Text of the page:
Data privacy has emerged as key to European identity — as important to this generation as the farm sector was in the past. Under fire for her part in the NSA spying scandal, Germany's Angela Merkel, says Stephan Richter, will turn it to her advantage. Her trademark move is to turn brewing career crises into brilliant moments of true policymaking.
Before the Japanese nuclear disaster at Fukushima, Angela Merkel had hesitated for years on agreeing to a firm closing date for Germany's nuclear power plants.
After Fukushima, the German chancellor — forever the pragmatist as well as a (constructively understood) opportunist — stormed to the front of the parade and announced plans to phase out nuclear energy completely.
Her critics call that "leading from behind." Political realists call it the art of generating consensus on very complex and contentious issues, if and when the moment is ripe. Ms. Merkel is a master of that art.
She has an impeccable sense of timing, which explains both her rise to as well as her longevity at the top of German politics, despite the many (male) competitors vying for her job all along.
With federal elections in Germany coming up in September, Ms. Merkel has come under criticism at home for not having been completely above board on the U.S. National Security Agency eavesdropping scandal.
Peer Steinbrück, the Social Democratic challenger for her job, has tried to draw blood and cut into her lead in the polls.
Seemingly cornered, Ms. Merkel is resorting to her trademark toolkit, turning what might be a career crisis for others into a cathartic and liberating moment of true policymaking.
So what is her latest crisis turning into a mega-opportunity? Merkel's announcement that the European Union must have a strict law binding all Internet providers to reveal whatever personal information they have stored on individuals.
Cornered in Germany, she extracts herself splendidly by taking on the mantle of Europe's leader — essentially laying down a new European law in one single policy pronouncement.
Nobody is faster in seizing such leadership opportunities.
Google, Facebook and Co. may take Merkel's shift on the issue with their usual nonchalance, but these companies would be well advised to reconsider. The German nuclear industry, too, had thought that it was "safe" — and it certainly had been very powerful for a long time.
On data privacy issues, Ms. Merkel now vows to apply a strict territoriality principle: You do business here, you play by our rules.
That is not the kind of move the data giants would have hoped for right at the outset of the transatlantic trade negotiations, which got started recently.
But when the German chancellor is cornered, she has an uncanny ability not just to extract herself, but also to arrive, finally, at policy choices that are wise and principled.
As was the case with her eventual abandonment of nuclear energy, this most recent move is, once again, taking the wind out of the sails of the Green Party, by now often the most dynamic force in German politics.
Being against nuclear power and being for strict privacy have long been core Green tenets. But it isn't just that Ms. Merkel is merrily usurping the Greens' policy platforms.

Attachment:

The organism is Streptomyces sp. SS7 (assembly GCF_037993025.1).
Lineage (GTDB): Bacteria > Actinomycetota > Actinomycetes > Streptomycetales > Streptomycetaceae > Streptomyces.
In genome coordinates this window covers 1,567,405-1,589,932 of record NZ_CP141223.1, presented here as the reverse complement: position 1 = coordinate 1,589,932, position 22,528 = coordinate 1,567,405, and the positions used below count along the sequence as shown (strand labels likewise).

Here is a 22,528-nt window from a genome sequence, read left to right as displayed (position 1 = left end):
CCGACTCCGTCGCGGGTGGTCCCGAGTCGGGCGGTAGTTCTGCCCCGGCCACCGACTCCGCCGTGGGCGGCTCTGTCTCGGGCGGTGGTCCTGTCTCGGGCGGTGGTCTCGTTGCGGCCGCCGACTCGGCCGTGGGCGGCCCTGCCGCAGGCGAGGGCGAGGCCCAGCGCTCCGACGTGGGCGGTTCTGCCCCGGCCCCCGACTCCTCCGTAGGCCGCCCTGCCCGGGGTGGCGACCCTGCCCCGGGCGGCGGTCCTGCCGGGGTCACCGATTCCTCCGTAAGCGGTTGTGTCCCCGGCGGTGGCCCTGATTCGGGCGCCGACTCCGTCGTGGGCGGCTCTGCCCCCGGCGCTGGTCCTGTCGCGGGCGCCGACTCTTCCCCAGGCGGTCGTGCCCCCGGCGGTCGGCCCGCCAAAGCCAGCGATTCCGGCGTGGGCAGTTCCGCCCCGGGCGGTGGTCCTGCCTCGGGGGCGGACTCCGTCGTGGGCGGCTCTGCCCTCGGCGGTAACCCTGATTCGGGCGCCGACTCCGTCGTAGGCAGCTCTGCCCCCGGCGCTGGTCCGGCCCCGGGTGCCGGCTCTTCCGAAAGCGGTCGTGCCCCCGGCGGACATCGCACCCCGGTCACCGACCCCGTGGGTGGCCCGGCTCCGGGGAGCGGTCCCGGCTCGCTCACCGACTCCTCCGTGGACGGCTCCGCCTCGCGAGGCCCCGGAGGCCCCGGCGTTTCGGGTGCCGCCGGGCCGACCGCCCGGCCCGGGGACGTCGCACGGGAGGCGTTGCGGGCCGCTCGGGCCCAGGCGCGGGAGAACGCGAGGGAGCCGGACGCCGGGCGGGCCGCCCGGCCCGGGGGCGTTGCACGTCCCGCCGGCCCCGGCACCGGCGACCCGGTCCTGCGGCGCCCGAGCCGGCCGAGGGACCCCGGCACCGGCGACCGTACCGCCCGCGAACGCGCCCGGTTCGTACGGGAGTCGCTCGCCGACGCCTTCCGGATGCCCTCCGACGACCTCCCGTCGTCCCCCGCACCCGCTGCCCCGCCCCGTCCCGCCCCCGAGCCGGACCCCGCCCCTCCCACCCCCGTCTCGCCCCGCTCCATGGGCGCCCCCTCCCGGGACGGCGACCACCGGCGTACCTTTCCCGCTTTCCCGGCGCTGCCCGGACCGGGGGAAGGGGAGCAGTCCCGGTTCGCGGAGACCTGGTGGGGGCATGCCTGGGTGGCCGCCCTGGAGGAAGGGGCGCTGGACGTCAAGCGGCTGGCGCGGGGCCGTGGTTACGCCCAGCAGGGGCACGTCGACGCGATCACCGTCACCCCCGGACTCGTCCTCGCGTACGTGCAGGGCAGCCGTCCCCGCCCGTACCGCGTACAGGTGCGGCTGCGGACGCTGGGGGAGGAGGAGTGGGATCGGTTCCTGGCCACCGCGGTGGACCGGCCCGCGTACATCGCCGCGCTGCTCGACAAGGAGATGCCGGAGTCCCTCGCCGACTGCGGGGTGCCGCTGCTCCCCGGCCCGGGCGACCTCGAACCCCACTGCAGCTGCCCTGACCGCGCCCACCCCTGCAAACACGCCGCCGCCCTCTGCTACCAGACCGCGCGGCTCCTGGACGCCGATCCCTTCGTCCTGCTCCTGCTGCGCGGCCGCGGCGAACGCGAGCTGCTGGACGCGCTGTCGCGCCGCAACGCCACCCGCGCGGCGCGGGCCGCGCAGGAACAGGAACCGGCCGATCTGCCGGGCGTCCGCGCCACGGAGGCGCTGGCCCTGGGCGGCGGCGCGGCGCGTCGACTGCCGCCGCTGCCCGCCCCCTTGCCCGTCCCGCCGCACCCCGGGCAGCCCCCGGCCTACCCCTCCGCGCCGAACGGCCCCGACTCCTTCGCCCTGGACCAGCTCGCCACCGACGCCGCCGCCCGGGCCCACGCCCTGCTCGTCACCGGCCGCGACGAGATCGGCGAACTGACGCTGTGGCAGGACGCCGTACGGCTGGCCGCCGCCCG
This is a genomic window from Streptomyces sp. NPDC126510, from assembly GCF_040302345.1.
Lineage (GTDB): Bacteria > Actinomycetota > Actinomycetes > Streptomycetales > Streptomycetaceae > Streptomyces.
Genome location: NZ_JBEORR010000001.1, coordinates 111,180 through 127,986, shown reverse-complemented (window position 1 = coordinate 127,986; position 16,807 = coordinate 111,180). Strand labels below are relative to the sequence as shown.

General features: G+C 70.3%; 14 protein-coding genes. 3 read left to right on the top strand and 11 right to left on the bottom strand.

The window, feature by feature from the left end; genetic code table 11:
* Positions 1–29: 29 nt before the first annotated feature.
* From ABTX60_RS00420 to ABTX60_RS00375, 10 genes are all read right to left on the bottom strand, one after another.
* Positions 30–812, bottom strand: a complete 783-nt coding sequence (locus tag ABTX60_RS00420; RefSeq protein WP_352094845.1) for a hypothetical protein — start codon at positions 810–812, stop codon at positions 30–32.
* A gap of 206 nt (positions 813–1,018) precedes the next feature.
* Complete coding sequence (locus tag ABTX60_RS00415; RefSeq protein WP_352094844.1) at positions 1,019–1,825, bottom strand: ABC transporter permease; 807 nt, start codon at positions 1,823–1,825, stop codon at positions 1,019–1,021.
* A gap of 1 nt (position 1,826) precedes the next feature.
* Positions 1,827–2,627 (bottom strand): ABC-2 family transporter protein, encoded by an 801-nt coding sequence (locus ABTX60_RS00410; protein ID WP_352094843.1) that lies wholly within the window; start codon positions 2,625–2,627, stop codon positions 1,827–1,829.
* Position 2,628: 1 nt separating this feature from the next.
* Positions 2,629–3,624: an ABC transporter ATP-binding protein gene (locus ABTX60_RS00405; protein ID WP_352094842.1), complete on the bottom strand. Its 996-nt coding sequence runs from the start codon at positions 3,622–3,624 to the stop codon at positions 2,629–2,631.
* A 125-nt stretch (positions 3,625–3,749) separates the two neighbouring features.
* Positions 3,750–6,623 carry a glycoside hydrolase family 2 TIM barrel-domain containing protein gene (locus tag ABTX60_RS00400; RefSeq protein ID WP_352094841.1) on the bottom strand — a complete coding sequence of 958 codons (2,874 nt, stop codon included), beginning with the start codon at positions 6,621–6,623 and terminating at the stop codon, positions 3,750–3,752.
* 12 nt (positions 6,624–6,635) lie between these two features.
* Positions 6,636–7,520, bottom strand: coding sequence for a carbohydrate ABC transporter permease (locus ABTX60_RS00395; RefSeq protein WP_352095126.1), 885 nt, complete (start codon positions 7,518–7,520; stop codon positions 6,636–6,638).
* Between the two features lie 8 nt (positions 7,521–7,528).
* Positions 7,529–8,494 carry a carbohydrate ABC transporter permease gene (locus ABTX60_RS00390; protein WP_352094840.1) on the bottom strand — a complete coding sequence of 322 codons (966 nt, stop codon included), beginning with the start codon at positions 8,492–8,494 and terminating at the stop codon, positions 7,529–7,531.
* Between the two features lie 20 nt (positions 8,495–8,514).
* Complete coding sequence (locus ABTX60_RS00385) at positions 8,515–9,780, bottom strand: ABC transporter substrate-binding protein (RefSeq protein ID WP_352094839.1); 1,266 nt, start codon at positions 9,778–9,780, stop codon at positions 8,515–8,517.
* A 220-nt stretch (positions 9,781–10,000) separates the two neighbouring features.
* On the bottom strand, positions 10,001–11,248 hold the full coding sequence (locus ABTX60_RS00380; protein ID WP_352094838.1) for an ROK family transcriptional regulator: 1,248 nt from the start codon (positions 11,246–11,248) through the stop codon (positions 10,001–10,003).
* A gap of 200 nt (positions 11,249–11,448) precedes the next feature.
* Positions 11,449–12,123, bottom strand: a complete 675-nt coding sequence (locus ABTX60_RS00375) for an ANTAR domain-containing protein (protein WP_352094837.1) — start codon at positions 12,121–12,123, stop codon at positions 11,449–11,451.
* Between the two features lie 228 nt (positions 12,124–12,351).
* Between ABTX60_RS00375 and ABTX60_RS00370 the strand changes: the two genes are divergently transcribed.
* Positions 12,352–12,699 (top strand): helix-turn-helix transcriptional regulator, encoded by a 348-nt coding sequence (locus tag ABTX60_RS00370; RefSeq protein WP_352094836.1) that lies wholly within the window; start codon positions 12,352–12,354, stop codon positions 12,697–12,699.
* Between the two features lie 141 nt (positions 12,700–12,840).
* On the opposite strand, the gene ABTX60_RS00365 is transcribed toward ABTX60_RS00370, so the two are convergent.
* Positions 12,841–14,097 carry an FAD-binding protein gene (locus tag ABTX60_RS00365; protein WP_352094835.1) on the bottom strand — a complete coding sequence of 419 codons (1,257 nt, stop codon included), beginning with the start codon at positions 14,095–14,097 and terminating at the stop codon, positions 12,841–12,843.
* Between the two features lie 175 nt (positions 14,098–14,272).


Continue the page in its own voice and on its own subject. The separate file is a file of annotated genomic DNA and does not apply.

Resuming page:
Her position is also reflected in the German constitution. After the manifold crimes perpetrated by the Nazis, Germany's Basic Law puts the highest value on human dignity, of which privacy is one of the most important elements.
And by taking the position she did on the issue of Internet privacy in the wake of the N.S.A. scandal, Ms. Merkel has also managed to diffuse some questions about her own past in East Germany.
How better to take the steam out of that issue than to argue that the N.S.A. scandal shows that all of Europe must firmly support one principle — that a person's privacy and control over personal data must be supreme?
That is bound to lead to conflict with the United States.
There, the presumption prevails that, when it comes to data protection issues, citizens mostly need protection from an overzealous government. In contrast, there is much greater acceptance for businesses' collecting data.
Not so in Europe, which is why this issue is potentially so divisive. This is further exacerbated by the fact that there is a widespread perception in Germany of the United States simply putting itself above the law.
Doing so had been thought to be a "Bush thing," so the disillusionment with the Obama administration, led by a former constitutional law professor, is especially profound.
The real transatlantic fallout from Snowden's actions may therefore, quite unexpectedly, rain down on the U.S. data-mining giants in the private sector. Europeans have long been uncomfortable with their unperturbed reach.
Now, in the wake of the NSA scandal, this issue has become a matter of European identity and self-defense — as important to this generation as the agricultural sector was in the past.
The fact that, as it now turns out, the European domestic intelligence services played along with the NSA, while a cause of embarrassment, will likely only add to the determination and resolve that things can't continue to slide as they have.
There has been an intense and unprecedented campaign in the European Parliament, undertaken by and on behalf of data and social media firms, to beat back a firm European approach on data privacy.
But now, the odds for that industry-sponsored campaign have changed dramatically. Count on Angela Merkel to say, What more proof do you need for the vast potential for abuse?
Data privacy's likely new champion, Angela Merkel, will argue — jointly with another woman, the feisty and effective EU commissioner Viviane Reding — that this is now a proven case, beyond any reasonable doubt.
The odds are for these two true leaders to win this key civic rights battle. The world will thank them for it.